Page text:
Visiting Olympic National Park

Seasons, Fees, Permits and Reservations

Olympic National Park is open all year, but roads and certain sections of the park may be affected due to conditions like snow, flooding and construction. It’s always a good idea to check current conditions before planning a visit. Standard entry fees to the park are $15 per vehicle and $5 per individual arriving on foot, bicycle or motorcycle. These passes are good for visits of up to seven consecutive days. Annual passes are $30. Check the park’s website for more information on special passes.

Wilderness permits are required for all overnight trips to the park’s backcountry, and reservations may be required to enter certain protected areas in accordance with overnight use limits. While limits vary across regions, generally only 50 percent of an area’s   nightly limit is reservable in advance. The other half is given on a first-come, first-served basis at select information centers and ranger stations.

Visitor Centers

Olympic National Park’s main visitor center is located in the town of Port Angeles, which is in many ways the gateway to the park. The center is open daily all year and hosts exhibits highlighting the park’s cultural and natural history. The park’s Wilderness Information Center, located within the main visitor center, issues backcountry permits, stocks bear canisters and provides other useful updates and tips regarding travel in the park’s extensive wilderness.

Mountains, Beaches and Forests

Hoh Rainforest

Generally speaking, Olympic National Park’s ecosystems can be broken into mountains, beaches and forests. Temperate rainforest covers much of the western park, and is typified by large coniferous trees like western hemlocks, Sitka spruce and coast-Douglas firs, as well as mosses. This area receives and average of 12 feet of rain every year. It’s common to see plants growing out of fallen trees, called “nurse logs.” The Hoh Rainforest is one of Olympic National Park’s biggest tourist attractions.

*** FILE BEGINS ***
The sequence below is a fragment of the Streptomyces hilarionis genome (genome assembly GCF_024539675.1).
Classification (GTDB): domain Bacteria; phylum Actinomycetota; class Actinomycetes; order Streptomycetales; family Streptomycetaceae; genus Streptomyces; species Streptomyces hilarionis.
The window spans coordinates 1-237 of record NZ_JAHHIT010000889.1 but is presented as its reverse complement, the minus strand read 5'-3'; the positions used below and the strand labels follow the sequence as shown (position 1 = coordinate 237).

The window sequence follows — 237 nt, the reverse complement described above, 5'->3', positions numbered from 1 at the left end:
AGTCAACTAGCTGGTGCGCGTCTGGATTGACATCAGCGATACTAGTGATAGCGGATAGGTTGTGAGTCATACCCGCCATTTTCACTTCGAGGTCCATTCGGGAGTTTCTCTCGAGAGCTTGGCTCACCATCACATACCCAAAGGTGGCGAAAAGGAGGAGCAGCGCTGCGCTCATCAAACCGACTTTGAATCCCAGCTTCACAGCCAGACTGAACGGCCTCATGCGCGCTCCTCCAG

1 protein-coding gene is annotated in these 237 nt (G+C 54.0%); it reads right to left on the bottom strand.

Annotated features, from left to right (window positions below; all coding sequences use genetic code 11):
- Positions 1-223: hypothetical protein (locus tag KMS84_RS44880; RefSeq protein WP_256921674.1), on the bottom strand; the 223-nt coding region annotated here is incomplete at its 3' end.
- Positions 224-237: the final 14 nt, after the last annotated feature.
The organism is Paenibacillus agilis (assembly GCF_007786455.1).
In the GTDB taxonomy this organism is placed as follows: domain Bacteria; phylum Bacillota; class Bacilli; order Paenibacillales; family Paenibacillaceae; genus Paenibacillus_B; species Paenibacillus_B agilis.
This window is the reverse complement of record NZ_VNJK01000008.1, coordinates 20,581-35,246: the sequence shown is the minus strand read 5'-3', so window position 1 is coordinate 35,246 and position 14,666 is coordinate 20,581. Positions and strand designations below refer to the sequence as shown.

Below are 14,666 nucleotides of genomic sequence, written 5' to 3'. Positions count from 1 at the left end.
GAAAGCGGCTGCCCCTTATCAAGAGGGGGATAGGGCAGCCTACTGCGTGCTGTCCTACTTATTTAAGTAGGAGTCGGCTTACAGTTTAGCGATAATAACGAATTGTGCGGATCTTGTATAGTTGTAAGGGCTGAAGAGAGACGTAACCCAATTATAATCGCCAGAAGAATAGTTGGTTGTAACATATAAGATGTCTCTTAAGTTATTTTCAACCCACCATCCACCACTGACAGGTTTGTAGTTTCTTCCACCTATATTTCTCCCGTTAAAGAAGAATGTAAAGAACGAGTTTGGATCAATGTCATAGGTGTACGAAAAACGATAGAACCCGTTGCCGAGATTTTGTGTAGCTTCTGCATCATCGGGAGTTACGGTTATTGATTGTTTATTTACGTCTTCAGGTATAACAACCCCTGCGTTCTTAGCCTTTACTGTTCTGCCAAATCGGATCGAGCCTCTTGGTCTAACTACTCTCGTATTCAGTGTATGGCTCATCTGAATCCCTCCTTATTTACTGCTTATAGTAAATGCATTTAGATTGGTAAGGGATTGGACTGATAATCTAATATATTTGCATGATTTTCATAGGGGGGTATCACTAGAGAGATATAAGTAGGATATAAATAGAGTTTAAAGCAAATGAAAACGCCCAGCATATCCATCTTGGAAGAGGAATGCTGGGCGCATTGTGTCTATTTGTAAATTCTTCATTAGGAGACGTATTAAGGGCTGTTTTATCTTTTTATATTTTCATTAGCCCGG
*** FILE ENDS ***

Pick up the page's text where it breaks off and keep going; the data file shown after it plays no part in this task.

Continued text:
Northern and eastern sections of the park are home to lush valleys covered in lowland forest. This much-visited section of the park is home to the Elwha River, the subject of one of the largest wilderness rehabilitation projects in the national park history. The Salmon Cascades overlook in Sol Duc Valley is a great place to watch coho salmon jump during spawning season (late October, early November). Easy day hikes among giant trees are a popular feature at the park’s Staircase and Heart O’the Hills areas.

The Olympic Mountains are favored for its scenic views, hearty subalpine forests and broad, wildflower-sprinkled meadows. Although backcountry hiking is a very popular activity, you don’t necessarily have to rough it to witness the glory of Olympic’s high country. Hurricane Ridge and Deer Park are highland areas accessible by car — weather conditions depending — that offer numerous scenic turnouts and tourist-friendly features.

Stop by the Hurricane Ridge Visitor Center to take in awesome panoramas of Lillian Ridge and Mount Olympus, or catch ranger-led walks and talks. Numerous trailheads are located in the Hurricane Ridge area, including easy-to-moderate day hikes in its nearby hills and meadows. Alpine meadows on the peninsula are home of more than two dozen endemic species that escaped glaciation during the last ice age. Hurricane Ridge is also a hub of winter activities like snowshoeing and downhill and cross-country skiing, road conditions permitting.

Olympic National Park’s coastline offers incredibly diverse terrain, ranging from sandy and rocky beaches to dramatic cliffs and peculiar shoreside rock formations. Beach hikes are fairly popular, especially along the western edge of the park near Kalaloch and picturesque Ozette. Just be advised that a walk on the beach isn’t exactly a walk in the park — figuratively speaking. Slippery rocks and tides can hinder your progress when hiking on the shore.